Would timepieces set in a "counterclockwise" mode really give us more time, or would they simply cause a great deal of discombobulation and "controversy," as if our linear notion of reality moving forward had "turned against" us by moving to the left? To tell you the truth, I could use some backward moving time, if only for about an hour or two per day. For more English derivatives of contra, check out a great Greek and Latin roots site which will show you, incontrovertibly, their power and influence over English vocabulary, a veritable Word Empire. And you can also view this root in a Greek and Latin roots poster.

Monday, August 18, 2008

#2: Caedo, caedere, cecidi, caesum: to cut, kill

Moving on with this prolific Greek and Latin root word, more English vocabulary words derived include "incision," which is nothing but a "cutting in," that is, during surgery; it can also be a "cut," or notch, in a leaf. To "excise" text from a book is to "cut" it out, perhaps for the purposes of being "concise," that is, a way of speaking or writing that is "thoroughly cut" for the purposes of elegant brevity. Note that Occam's Razor certainly would be an apropos allusion for practicing written "conciseness" and "excision." Is a surgeon being "incisive" when making an "incision"? Probably not; if one is "incisive," one is quickly "cutting" into the heart of a difficult matter, "killing" any extraneous substance or superfluous conjecture. So as not to make this entry any longer than a "precis," or concise summary, a brief introduction that is "cut before" a more expansive text which tells the reader what to expect, similar to a scientific abstract, I shall end. So as not to "cut" oneself off from other derivatives stemming from this not so "concise" root, see it in all its wonderful, colorful detail at Greek and Latin roots examples, or view it in a Greek and Latin roots poster format.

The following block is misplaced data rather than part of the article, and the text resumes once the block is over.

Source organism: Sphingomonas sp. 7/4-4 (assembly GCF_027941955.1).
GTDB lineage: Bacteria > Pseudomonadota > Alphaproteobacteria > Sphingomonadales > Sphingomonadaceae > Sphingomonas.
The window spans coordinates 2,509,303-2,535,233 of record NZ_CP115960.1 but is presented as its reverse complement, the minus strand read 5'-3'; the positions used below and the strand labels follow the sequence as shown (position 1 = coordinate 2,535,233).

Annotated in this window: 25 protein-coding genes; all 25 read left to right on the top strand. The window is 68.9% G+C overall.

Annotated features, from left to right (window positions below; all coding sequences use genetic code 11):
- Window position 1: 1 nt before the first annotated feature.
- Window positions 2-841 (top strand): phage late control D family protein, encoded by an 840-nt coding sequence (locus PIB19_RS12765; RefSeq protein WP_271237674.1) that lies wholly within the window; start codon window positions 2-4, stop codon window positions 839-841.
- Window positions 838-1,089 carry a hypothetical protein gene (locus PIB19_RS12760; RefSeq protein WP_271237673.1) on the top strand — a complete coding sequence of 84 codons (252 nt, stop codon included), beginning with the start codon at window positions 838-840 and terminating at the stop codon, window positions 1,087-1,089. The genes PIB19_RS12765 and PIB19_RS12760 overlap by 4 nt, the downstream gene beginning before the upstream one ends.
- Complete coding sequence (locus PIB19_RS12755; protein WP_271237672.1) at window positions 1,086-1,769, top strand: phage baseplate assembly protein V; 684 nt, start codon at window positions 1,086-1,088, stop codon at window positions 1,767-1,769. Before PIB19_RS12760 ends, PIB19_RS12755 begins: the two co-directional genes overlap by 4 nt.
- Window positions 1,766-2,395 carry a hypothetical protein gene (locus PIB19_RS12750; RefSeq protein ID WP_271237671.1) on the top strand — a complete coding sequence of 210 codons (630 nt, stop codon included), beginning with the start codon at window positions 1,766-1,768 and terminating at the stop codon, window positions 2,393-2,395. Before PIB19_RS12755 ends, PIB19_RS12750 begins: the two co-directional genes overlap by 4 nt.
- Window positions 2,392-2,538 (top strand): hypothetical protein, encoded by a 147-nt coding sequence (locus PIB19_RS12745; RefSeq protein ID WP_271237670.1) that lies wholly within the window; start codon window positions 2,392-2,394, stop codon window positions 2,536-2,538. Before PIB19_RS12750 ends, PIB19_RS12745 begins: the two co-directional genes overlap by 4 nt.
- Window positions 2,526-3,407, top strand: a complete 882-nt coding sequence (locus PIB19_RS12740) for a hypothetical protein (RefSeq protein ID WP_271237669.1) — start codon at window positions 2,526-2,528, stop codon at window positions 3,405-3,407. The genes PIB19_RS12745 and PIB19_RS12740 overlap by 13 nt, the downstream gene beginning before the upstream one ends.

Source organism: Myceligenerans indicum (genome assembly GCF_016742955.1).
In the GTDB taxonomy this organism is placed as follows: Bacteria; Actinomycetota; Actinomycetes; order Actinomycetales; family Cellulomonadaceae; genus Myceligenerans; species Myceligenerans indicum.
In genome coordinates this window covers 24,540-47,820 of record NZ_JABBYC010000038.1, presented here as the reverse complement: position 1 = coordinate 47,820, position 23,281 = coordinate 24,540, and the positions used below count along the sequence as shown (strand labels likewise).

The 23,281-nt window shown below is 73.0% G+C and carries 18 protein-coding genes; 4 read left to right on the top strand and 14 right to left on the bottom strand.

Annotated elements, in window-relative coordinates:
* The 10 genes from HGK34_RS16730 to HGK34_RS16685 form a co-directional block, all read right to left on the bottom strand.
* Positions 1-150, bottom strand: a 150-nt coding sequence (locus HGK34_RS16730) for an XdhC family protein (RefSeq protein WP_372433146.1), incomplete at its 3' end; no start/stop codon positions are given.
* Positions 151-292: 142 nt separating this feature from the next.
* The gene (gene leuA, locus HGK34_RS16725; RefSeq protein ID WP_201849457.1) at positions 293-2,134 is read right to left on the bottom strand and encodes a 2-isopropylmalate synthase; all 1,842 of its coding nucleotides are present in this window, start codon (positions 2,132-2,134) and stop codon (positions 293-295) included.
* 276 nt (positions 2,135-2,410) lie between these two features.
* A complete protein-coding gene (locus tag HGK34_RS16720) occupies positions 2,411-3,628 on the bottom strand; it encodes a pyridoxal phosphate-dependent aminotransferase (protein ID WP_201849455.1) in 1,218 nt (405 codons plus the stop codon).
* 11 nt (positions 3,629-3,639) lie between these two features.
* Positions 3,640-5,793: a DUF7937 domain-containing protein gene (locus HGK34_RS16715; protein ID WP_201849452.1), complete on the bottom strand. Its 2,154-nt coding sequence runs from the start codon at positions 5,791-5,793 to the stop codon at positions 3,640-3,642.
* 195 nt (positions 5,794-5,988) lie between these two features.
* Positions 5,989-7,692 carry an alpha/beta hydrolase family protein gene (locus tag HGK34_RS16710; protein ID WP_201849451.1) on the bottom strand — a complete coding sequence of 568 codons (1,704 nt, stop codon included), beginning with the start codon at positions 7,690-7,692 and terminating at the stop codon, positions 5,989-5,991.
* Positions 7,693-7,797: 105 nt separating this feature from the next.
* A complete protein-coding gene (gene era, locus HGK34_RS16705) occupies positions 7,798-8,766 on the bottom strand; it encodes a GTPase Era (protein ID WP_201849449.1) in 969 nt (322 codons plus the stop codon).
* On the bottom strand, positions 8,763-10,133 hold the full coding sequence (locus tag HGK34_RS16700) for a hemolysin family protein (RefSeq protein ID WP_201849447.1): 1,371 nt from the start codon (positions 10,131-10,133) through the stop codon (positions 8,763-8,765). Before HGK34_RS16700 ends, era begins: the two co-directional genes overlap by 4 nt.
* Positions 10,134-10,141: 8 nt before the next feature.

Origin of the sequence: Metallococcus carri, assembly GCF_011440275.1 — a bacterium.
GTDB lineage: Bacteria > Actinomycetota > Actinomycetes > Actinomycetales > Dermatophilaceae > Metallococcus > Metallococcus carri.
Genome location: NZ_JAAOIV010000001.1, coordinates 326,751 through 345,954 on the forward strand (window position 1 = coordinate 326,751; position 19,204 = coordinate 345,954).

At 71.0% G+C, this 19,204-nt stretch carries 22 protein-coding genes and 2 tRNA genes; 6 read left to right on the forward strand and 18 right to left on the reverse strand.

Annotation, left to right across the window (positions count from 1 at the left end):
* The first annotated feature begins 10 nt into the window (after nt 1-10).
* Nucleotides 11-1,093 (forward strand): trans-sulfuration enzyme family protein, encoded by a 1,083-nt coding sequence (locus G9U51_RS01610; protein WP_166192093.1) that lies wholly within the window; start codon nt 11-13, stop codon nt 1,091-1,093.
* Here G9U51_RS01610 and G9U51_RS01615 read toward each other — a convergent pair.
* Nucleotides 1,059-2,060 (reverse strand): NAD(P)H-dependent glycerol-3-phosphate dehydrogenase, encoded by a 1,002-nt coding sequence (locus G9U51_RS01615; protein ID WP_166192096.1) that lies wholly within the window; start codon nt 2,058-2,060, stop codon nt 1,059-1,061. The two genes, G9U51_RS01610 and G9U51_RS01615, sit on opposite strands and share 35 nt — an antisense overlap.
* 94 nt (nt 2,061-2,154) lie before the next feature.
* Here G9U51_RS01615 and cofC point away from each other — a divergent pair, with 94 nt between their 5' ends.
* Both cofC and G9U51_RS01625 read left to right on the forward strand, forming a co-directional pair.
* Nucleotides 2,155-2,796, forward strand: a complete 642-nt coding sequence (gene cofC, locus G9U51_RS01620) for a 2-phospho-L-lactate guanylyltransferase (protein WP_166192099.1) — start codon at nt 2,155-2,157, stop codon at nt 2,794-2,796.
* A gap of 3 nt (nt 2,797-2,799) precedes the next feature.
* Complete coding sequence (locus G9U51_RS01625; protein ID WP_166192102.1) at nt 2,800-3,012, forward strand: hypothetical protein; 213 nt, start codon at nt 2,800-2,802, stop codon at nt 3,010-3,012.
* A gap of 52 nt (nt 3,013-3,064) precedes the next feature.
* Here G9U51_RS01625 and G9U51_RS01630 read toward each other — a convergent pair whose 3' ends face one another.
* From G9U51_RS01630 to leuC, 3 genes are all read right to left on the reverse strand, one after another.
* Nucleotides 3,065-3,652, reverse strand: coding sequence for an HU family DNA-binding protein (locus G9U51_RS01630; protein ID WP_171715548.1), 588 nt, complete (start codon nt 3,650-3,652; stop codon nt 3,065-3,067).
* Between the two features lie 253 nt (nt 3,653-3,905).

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Friday, August 15, 2008

#1: Caedo, caedere, cecidi, caesum: to cut, kill

Many, many words come from this prolific Greek and Latin root word. A "decision" is a cutting off of other possibilities to arrive at one, hence, if one is "decisive," one has killed all other options. If one has a great deal of "precision," one cuts beforehand is a skillful way, hence being "precise" by killing off all dubious answers prior to answering. Of course, the suffix "-cide" gives rise to multiplicitous English words, a few of which are listed below: